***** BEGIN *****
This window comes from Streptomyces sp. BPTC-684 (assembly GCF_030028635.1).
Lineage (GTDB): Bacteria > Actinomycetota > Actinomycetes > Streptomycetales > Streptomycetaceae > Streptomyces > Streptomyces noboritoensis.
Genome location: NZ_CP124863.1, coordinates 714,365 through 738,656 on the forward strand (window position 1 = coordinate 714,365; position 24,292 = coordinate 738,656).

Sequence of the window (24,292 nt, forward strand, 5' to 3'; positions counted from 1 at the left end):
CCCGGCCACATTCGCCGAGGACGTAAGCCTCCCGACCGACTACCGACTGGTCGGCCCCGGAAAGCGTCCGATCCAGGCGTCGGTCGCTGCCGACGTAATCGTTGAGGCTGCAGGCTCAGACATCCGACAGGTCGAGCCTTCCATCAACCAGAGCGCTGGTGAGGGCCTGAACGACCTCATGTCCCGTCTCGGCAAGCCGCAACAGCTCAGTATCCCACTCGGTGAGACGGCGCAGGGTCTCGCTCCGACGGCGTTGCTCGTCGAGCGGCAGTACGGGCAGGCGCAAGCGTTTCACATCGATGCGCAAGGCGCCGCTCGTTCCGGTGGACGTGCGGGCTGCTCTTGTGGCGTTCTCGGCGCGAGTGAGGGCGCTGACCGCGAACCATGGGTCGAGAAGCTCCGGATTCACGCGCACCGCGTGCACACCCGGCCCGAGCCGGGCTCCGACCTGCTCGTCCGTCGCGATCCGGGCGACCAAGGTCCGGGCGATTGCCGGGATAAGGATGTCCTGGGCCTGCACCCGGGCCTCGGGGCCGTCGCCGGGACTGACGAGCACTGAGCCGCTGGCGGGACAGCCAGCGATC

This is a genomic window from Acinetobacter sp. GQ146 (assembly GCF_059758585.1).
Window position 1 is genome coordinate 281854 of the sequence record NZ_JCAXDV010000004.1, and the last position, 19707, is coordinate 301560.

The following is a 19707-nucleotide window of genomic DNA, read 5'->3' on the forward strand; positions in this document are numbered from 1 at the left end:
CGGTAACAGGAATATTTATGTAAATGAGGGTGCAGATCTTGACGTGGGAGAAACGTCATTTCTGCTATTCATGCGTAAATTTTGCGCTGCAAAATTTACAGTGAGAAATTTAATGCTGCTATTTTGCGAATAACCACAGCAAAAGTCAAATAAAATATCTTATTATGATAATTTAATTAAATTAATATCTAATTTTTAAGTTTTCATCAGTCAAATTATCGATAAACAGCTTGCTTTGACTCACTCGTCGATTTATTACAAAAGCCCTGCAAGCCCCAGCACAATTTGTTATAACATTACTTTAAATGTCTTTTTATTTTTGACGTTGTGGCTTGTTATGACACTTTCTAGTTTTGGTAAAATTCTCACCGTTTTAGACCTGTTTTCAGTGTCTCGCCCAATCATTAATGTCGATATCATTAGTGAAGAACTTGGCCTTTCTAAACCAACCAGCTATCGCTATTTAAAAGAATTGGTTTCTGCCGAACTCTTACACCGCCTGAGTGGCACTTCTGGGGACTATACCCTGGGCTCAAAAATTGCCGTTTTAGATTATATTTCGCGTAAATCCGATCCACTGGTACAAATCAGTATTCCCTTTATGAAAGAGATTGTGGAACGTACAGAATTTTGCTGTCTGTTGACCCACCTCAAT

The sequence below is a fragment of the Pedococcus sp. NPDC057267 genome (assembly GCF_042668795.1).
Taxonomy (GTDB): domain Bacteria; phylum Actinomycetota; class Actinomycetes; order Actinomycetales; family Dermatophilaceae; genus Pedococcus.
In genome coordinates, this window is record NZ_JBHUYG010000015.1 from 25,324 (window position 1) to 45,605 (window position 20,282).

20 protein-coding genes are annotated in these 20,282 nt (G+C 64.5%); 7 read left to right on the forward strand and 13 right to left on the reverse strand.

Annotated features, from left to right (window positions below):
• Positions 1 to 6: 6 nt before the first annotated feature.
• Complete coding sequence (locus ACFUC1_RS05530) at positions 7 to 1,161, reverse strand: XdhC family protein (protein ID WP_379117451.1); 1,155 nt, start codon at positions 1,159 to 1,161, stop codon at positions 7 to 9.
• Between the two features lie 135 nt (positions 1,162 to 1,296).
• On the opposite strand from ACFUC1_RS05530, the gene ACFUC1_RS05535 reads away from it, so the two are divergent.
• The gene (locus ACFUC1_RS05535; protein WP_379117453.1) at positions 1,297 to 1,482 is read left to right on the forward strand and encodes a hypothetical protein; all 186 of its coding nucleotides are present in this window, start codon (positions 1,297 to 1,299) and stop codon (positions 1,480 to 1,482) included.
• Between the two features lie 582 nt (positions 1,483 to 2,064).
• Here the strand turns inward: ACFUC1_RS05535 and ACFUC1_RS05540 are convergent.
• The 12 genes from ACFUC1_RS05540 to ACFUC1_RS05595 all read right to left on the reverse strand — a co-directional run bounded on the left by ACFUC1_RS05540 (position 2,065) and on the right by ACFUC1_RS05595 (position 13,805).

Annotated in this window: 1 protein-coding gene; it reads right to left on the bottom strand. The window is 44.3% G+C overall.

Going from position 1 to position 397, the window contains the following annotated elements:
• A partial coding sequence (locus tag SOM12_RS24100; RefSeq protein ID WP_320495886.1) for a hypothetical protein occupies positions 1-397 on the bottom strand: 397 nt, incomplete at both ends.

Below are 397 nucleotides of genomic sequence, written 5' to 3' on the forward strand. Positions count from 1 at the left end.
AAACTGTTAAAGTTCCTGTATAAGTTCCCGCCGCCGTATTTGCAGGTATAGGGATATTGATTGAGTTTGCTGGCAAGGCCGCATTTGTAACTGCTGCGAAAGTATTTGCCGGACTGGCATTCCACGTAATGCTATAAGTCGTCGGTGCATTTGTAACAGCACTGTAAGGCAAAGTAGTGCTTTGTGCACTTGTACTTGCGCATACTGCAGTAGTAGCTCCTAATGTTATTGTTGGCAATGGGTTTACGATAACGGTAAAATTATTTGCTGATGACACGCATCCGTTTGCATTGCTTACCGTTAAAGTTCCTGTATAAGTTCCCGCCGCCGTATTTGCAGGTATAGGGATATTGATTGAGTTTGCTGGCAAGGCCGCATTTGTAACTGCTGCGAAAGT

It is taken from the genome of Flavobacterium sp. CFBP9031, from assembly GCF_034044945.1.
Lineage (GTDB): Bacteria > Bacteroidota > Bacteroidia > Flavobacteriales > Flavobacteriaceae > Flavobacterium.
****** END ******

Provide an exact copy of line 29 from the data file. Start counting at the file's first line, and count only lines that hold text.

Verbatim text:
Lineage (GTDB): Bacteria > Bacteroidota > Bacteroidia > Flavobacteriales > Flavobacteriaceae > Flavobacterium.